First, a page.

on July 22, 2008
If the 1968 Detroit Tigers were "your team" growing up, as they were for me in the fourth grade, then you absolutely have to have this book. If you think you know everything there is to know about the 68 Tigers, then you must get this book because you don't know everything there is to know about this team, the last true regular season American League champion (in 1969 they went to divisional play). The book looks (in incredible detail) at every player, coach, manager, and broadcaster who was part of this World Series championship team. When I say EVERY player, I mean every player. If they had just one at-bat, they're in the book. If they pitched just one-third of an inning, they're in the book. Between the biographies of each person, there are summaries of every game the Tigers played in the 1968 season. One criticism: along with the game summaries, I would have liked the box scores of each game and a weekly summary of the standings. Remember, the Detroit newspapers were on strike for much of the 1968 season and this type of detail does not exist in one volume. The book also has a feature on Tiger Stadium (R.I.P. old friend) and some nice photos in the middle. Each player profile has a photo, the 1968 Topps baseball card for that player or coach. This book is far superior to Jerry Green's "Year of the Tiger," and much less expensive than that rare book (if you can even find one). No question, your Detroit Tiger library is not complete until you read this fine book. Now, if it only came with one final hot dog, mustard only applied with a wooden stick, from a vendor in Tiger Stadium. Alas...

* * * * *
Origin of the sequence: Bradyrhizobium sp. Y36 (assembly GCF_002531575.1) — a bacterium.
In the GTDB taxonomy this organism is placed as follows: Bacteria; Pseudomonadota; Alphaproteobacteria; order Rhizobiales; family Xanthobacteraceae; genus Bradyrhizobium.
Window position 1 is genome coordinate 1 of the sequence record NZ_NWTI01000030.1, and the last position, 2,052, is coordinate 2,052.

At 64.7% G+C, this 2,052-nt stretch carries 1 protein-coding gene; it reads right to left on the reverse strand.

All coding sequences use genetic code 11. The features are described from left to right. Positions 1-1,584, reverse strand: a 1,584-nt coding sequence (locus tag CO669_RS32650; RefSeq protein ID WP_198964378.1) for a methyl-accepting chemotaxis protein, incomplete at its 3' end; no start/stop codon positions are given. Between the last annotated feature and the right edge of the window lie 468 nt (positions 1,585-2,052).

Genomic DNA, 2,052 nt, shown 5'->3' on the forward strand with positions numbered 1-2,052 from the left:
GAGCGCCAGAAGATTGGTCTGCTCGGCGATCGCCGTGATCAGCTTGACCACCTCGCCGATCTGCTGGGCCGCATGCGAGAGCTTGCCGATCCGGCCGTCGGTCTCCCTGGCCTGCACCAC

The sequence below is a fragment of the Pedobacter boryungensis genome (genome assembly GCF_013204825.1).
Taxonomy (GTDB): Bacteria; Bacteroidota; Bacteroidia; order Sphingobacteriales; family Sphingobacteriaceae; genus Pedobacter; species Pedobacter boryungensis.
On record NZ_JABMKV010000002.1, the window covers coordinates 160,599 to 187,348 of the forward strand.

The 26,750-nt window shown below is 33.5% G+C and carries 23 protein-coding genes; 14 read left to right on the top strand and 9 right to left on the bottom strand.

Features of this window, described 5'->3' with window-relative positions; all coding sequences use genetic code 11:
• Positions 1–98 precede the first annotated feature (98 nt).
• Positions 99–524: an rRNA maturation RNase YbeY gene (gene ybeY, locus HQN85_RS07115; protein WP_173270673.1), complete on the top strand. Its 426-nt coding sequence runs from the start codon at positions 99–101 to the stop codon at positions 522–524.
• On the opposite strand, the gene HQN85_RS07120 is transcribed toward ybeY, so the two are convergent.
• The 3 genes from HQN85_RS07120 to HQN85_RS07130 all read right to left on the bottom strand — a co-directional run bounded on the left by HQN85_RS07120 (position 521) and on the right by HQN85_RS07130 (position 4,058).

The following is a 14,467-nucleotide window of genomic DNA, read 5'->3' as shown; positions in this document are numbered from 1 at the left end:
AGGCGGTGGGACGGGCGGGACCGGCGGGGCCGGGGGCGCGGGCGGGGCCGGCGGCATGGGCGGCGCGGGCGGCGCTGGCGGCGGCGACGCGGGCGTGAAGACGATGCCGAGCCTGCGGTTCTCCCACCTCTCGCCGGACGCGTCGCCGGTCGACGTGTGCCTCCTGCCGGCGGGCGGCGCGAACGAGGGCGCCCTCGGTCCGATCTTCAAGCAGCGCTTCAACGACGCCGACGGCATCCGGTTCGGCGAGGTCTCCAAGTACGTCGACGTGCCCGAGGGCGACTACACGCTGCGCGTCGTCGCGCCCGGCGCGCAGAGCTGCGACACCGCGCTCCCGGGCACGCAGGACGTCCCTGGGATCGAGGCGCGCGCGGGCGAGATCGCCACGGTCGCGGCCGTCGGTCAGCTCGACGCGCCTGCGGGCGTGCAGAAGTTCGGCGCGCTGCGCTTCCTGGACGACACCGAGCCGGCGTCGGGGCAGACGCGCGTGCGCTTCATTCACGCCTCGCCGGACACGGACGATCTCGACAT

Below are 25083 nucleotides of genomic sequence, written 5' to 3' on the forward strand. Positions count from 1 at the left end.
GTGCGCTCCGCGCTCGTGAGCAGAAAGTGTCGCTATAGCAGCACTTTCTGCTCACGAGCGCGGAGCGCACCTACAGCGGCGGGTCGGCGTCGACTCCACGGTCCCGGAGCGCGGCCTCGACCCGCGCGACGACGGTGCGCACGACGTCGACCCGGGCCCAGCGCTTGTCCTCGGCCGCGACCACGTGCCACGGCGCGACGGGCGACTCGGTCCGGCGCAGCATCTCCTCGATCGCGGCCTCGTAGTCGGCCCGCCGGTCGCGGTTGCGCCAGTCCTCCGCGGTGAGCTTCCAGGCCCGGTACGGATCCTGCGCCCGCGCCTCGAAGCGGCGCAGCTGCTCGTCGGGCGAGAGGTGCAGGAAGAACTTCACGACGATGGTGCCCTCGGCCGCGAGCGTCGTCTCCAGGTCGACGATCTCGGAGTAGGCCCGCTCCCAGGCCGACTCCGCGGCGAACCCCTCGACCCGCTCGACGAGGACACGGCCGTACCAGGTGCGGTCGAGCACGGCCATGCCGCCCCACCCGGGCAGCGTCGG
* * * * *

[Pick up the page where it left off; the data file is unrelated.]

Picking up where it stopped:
on December 6, 2011
I have become one of those individual profile feature junkies that the baseball world is filled with these days. I love not just seeing the stats of players, but finding out about a player's life. And, really, it's not the superstars that I find interesting. I already know a lot about Al Kaline, Hank Greenberg, etc. This book will give you detailed bios on Don Wert, Dennis Ribant and even the coaches and broadcasters. When I say detailed, I don't mean 300 words. We are talking 3 to 4 pages of detailed information. Honestly, these are great bedroom books or (do I dare say) bathroom books. You flip to a page and read about that player. You might forget it within a few days, but at the time your read it, you find the information pretty interesting. And one day later, you flip to the same player and enjoy it again. It's a great book any Tiger fan should enjoy. But if you just want to learn about players, and maybe you saw Roy Face in the NL, you might find it an interesting book as well.
If you see yourself in my review, you will enjoy this book.
on March 19, 2010
In 1968 I was a young girl--not yet a teenager living in Anchorage, Alaska and baseball was rarely shown on TV. We got to see the World Series games on TV a day or two after they were played so I learned to study the linescores--yes linescores--not boxscores and imagine the game in my mind. This was my chance to see how it really was. I would have liked to have read more about how the players felt after a difficult loss or victory and would have liked to have been able to ease drop more on the conversation--that is why I'm giving it four stars instead of five.